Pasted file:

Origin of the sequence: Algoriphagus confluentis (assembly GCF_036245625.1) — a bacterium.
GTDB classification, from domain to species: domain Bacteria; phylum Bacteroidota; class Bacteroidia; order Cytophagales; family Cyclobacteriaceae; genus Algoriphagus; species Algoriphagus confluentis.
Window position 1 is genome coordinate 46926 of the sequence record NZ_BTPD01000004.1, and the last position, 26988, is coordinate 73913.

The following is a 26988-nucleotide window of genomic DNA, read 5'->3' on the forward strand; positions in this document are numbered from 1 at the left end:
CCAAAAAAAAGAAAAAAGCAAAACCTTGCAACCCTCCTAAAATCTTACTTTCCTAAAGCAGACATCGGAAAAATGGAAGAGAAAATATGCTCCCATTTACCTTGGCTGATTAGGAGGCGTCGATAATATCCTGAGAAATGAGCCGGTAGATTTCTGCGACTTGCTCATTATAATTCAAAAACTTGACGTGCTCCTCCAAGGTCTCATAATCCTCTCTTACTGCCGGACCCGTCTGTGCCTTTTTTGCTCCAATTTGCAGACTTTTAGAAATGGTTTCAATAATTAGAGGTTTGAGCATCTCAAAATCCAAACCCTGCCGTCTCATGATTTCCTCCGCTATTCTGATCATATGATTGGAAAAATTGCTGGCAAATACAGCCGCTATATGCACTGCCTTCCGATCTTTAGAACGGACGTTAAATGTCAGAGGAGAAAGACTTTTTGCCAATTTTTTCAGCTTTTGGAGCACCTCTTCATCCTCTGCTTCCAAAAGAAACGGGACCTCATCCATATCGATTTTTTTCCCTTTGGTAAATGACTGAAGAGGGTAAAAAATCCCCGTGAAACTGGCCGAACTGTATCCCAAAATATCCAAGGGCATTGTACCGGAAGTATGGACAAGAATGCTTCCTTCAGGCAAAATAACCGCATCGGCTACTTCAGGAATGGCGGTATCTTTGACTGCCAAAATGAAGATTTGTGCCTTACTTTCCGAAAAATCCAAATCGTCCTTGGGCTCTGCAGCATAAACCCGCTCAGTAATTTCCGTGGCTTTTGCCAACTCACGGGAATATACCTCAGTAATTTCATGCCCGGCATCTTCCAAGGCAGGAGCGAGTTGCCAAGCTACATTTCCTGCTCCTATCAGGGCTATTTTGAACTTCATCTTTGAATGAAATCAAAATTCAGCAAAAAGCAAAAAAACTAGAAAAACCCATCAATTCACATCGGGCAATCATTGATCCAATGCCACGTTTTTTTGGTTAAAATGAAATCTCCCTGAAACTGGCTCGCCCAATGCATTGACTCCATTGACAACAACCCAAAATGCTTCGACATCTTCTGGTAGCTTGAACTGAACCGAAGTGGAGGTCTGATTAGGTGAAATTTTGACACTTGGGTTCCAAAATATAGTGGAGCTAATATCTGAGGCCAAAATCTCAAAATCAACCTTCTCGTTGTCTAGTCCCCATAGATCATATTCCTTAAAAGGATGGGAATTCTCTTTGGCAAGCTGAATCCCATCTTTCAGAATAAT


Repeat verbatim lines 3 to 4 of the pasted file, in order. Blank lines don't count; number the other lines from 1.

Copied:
Window position 1 is genome coordinate 46926 of the sequence record NZ_BTPD01000004.1, and the last position, 26988, is coordinate 73913.

The following is a 26988-nucleotide window of genomic DNA, read 5'->3' on the forward strand; positions in this document are numbered from 1 at the left end: